The Ferham Families Exhibition

The exhibition celebrated the lives of Asian families who have lived and worked in Rotherham for more than 50 years.


It tells their family history. It focuses on fascinating aspects of their migration to the town and their family life today. Their stories encourage us to reflect on our own family history.


In thinking about their sense of identity, the families agreed to contribute artefacts, photographs and personal stories to this exhibition. What would you include in a display about your family life?


Click on the image below to view the gallery of the exhibition.



Flash Presentation

The Ferham Families presentation contains individual stories of the Khan Family who have been gracious enough to provide a fascinating insight in to their family history. This presentation also contains personal accounts of law graduate Ghalaza who talks about her aspiration and her family.


The flash presentation was constructed Artist Zahir Rafiq, with the Khan children Umar Khan, Aliya Khan and Haris Khan. The Khan children went through the process of developing an interactive presentation, which culminated with them putting together their own section in the Khan Kids page of this site, where they talk about some of their interest through the use of certain personal possessions.


To the view the Presentation click on the link below. Please note! to view the Flash Presentation your divice must play Flash content.



The Team

Kate Pahl

Project director and researcher

Kate works at the School of Education at the University of Sheffield where she does research and teaching. Her webpage is here: http://www.sheffield.ac.uk/education/staff/academic/pahl


Zahir Rafiq

Designer

Zahir Rafiq is an artist and a graphic designer. He specialises in contemporary Islamic art and website development. He has exhibited his work around the UK, most recently at the South Bank Centre in London.


He has worked with organisations such as South Yorkshire Police to produce artwork for a poster campaign and also participated in a national exhibition for Islamic Awareness Week, on the theme of "Your Muslim Neighbour.” He believes art can be used to increase tolerance and understanding between people from different cultural backgrounds. This was evident when he worked in partnership with the Rotherham Tourist Initiative to hold the first exhibition of Islamic art within a Christian Church at All Saints in Rotherham.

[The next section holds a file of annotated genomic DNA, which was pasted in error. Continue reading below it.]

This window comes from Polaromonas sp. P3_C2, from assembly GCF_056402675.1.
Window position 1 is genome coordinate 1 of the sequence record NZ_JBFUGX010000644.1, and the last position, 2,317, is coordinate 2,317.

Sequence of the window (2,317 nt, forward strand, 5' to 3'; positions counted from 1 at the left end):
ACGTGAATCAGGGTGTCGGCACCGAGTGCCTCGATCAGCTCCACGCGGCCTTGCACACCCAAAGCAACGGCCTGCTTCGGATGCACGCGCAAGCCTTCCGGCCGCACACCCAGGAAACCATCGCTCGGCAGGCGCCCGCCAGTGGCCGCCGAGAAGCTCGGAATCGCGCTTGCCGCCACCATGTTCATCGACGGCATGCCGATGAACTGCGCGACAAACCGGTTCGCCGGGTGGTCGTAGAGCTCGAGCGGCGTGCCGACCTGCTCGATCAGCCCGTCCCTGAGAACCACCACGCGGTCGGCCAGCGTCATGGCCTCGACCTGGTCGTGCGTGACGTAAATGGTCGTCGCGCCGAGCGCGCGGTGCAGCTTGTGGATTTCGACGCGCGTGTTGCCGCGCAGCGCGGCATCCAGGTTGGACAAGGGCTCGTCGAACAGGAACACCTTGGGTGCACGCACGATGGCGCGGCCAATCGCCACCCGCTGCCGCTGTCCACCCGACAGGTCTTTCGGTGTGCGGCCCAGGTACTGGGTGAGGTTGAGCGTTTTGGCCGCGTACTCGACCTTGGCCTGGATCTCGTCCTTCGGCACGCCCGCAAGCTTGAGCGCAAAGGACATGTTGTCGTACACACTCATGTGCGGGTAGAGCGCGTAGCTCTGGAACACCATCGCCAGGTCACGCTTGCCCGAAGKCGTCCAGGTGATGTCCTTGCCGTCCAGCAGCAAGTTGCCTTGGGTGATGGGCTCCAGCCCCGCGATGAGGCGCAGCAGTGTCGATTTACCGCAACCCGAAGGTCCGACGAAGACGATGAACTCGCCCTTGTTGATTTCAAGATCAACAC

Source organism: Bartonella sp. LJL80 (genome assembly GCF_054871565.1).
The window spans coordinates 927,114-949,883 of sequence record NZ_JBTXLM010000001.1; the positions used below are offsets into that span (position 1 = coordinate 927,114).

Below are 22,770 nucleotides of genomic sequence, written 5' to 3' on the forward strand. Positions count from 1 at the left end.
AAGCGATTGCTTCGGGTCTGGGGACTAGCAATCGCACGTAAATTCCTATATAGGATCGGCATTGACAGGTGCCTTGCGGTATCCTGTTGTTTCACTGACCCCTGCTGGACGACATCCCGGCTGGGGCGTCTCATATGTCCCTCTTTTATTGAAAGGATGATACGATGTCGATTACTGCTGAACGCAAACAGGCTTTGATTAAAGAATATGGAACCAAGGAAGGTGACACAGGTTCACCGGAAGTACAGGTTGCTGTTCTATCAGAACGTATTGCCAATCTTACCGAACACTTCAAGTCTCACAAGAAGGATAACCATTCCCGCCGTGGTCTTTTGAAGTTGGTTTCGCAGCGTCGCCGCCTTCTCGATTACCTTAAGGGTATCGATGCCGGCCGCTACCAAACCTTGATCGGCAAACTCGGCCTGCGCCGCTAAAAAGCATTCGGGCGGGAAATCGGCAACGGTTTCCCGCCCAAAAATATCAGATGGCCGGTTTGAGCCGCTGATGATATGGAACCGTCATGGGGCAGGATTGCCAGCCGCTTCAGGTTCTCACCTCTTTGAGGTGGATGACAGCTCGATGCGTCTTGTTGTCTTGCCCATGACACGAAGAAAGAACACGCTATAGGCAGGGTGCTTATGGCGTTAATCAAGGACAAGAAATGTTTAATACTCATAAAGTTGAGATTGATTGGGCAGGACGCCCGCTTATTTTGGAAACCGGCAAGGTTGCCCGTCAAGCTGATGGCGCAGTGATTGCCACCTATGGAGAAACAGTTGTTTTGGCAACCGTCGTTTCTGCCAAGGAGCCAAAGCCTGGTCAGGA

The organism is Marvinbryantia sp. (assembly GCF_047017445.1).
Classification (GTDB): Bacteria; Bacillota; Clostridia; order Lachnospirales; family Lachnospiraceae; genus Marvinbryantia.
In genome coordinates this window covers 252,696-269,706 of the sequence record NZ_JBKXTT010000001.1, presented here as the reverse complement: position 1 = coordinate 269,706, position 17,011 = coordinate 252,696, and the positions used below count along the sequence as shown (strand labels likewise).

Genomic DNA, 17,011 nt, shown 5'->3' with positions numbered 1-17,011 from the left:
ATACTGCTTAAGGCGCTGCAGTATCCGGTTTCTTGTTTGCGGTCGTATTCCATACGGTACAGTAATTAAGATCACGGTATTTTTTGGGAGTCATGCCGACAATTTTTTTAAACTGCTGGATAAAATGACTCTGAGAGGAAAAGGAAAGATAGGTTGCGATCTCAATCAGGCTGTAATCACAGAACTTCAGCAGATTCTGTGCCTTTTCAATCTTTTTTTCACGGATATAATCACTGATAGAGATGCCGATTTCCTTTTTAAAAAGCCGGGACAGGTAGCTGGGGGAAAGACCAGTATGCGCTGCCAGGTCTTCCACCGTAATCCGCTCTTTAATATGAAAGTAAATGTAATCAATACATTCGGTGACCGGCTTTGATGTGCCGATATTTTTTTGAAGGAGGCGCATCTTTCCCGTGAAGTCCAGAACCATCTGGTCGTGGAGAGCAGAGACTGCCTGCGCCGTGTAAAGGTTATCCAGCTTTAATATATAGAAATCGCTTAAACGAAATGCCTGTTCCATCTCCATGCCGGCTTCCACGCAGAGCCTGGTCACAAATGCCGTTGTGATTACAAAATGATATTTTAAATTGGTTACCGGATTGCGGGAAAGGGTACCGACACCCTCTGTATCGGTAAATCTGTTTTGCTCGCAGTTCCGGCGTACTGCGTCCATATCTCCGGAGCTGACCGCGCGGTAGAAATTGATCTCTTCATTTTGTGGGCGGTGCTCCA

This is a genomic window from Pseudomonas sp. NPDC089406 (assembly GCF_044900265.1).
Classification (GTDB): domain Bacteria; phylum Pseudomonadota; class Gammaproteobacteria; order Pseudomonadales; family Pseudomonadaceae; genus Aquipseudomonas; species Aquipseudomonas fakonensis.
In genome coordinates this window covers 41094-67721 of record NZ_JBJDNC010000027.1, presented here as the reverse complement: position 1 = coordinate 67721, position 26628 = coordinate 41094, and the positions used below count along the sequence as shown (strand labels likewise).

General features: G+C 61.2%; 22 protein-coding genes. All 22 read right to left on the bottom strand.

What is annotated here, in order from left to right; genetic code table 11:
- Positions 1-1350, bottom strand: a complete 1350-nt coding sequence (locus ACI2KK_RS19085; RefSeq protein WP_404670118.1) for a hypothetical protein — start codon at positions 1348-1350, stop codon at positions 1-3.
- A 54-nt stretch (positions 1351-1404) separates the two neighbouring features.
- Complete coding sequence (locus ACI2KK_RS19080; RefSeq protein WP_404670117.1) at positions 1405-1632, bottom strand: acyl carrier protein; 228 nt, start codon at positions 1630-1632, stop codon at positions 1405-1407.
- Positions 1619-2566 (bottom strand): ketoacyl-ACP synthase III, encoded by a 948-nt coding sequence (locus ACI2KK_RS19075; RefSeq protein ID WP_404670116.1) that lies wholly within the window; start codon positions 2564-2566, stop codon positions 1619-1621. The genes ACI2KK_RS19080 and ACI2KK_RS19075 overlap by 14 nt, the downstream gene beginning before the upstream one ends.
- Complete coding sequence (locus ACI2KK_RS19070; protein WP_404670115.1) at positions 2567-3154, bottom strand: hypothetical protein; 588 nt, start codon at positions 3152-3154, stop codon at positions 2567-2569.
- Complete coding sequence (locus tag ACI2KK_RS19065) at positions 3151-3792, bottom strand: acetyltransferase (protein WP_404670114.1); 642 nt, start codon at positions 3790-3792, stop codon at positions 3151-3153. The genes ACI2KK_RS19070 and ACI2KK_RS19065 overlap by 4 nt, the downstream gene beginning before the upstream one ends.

Zahir’s involvement in this project was to design the Learning resource pack and the website.


Abi Hackett

Author of pack

Abi is a member of the early years teaching team at the School of Education at the University of Sheffield. Her web page is here: http://www.sheffield.ac.uk/education/staff/academic/hacketta


Parven Akhter

Family learning advisor

Parven Akhter is doing a doctorate at the University of Sheffield on South Asian families' digital literacy practices. This is a description of her research: Based on `New Literacies´ (Lankshear & Knobel, 2008), Funds of Knowledge (Gonzalez et at, 2005), New Literacy Studies (Barton et al, 2000), syncretic literacies (Gregory et al, 2004), and Family Capital (Rose, 2008), this research will examine how different home variables such as family objects, history and cultural capital affect children's education in the homes of diverse families. The project particularly draws on research on South Asian heritage families in North of England, on the importance of children's use of cultural texts, artefacts and technology in order to bring about meaning-making. It will employ a collaborative process involving families, community development practitioners and local school teachers. The study will analyse family literacy practices between children from different cultural backgrounds in their home environments. It will also include an investigation into the impact of developing literacy learning resources for local schools and family learning practitioners that are based on established relationships between school and home.